Whew. My first knee-jerk reaction was indignation. I could hardly believe this one incident could be the reason my daughter felt the way she did. I had always prided myself with being super honest with my kids. To the point of them saying they wanted things more sugar coated! lol 

What I failed to see at first was there was probably several times in her childhood I had made a promise like that one, and broken it. I probably never considered it a very big deal and likely never thought twice about it. I was wrong, and I learned the hard way how trust between a parent and child really work. I learned expecting your children to trust you is not just about being a truthful person. It requires that you ALWAYS mean what you say, and say what you mean. It means you ALWAYS do what you say you will, and don't do what you say you won't. It sounds simple. It's not always so easy, or so black and white. 

I came to practice a new way of communicating with my kids that did not give guarantees or promises lightly. If there was a possibility of things changing, or if I felt I couldn't fully commit to something, I would be truthful and say so. It was better to have them disappointed that I couldn't say 'yes' for sure in some cases but still have them trust my word, rather than saying yes in the moment to spare their feelings (aka wrath) and have my word lose value. From then on I was much more guarded with my word than I was before and it took some growing pains for us all to become comfortable with this new way of honesty in our family. I am so grateful for my daughter's help in letting me understand this concept so well.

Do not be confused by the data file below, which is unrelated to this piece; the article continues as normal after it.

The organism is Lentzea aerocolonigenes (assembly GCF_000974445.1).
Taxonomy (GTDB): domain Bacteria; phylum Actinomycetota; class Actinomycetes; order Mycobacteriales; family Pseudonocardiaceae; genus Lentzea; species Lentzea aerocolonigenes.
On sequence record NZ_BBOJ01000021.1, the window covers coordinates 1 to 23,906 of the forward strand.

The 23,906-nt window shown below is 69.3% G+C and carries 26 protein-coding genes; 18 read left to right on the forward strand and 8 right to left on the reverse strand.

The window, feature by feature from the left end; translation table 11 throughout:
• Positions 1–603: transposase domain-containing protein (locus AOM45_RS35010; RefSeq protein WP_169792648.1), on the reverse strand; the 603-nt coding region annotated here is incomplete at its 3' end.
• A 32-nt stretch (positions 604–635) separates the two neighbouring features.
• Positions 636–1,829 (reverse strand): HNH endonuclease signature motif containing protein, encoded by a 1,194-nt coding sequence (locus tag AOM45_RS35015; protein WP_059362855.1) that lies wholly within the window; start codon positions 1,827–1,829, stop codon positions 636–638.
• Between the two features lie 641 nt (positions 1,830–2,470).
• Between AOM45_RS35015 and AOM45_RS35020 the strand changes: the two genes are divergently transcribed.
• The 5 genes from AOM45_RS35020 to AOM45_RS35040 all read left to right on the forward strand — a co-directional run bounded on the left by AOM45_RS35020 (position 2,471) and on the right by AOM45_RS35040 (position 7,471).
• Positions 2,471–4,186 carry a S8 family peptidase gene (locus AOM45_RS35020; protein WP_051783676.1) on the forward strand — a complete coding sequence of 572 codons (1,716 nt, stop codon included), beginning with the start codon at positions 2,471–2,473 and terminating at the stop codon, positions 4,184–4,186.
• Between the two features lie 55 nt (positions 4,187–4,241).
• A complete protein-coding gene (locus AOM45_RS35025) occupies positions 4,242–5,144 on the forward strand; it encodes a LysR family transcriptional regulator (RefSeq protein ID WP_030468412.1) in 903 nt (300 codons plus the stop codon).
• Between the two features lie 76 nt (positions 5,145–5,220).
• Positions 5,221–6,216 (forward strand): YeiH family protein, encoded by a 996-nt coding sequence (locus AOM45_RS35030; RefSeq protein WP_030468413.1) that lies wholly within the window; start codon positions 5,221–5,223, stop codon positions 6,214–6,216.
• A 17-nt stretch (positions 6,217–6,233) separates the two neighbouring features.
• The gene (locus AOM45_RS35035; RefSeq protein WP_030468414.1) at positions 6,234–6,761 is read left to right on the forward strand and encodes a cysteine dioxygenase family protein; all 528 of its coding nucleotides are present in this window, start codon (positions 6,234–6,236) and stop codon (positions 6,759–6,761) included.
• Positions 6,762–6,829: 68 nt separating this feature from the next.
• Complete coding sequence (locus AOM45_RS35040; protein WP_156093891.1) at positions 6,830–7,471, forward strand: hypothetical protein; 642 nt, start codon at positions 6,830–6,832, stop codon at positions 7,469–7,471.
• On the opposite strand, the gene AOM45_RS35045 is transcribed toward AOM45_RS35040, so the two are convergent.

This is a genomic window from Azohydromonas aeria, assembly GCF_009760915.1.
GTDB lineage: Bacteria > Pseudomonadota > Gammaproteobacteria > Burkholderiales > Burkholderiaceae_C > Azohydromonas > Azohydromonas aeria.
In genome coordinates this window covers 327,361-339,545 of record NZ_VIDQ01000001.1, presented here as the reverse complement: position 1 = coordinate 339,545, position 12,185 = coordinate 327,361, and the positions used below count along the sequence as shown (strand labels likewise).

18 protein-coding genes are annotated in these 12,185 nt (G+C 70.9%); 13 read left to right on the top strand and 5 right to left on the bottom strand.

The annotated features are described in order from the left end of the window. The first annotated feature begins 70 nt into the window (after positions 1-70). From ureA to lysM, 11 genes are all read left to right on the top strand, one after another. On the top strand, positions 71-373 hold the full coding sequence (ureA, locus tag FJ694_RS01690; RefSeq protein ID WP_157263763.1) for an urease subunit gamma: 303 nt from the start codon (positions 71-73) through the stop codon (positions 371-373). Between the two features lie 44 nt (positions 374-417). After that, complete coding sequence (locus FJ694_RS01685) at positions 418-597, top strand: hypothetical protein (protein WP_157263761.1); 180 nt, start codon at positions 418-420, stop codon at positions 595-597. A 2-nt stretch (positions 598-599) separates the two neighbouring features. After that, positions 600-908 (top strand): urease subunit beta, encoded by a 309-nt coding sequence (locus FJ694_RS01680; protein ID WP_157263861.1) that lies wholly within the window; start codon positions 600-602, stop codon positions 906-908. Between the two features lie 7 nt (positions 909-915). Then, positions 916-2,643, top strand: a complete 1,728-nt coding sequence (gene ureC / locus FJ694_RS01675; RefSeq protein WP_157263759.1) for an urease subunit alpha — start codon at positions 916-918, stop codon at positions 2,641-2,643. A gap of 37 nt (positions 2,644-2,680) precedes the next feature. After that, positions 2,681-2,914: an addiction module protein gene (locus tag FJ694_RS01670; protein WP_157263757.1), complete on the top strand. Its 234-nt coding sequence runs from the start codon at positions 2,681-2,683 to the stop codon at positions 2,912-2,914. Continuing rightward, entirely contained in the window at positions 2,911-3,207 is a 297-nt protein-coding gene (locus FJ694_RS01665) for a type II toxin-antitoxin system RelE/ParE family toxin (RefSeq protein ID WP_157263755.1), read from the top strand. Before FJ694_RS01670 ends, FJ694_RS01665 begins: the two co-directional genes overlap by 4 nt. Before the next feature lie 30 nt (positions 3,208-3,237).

What you can do...

Instead of choosing to say 'I promise...', be super honest with your child. “I know you really want to have a play date with Sarah this weekend and we’ll do our best to make that happen. Please remember that sometimes unexpected things come up, so I can’t guarantee that it will happen this weekend.” Be sure you really are doing your best if you say you will too. Keeping your word builds trust and breaking it deteriorates your connection, so be careful what you say, and then live up to your word as much as humanly possible.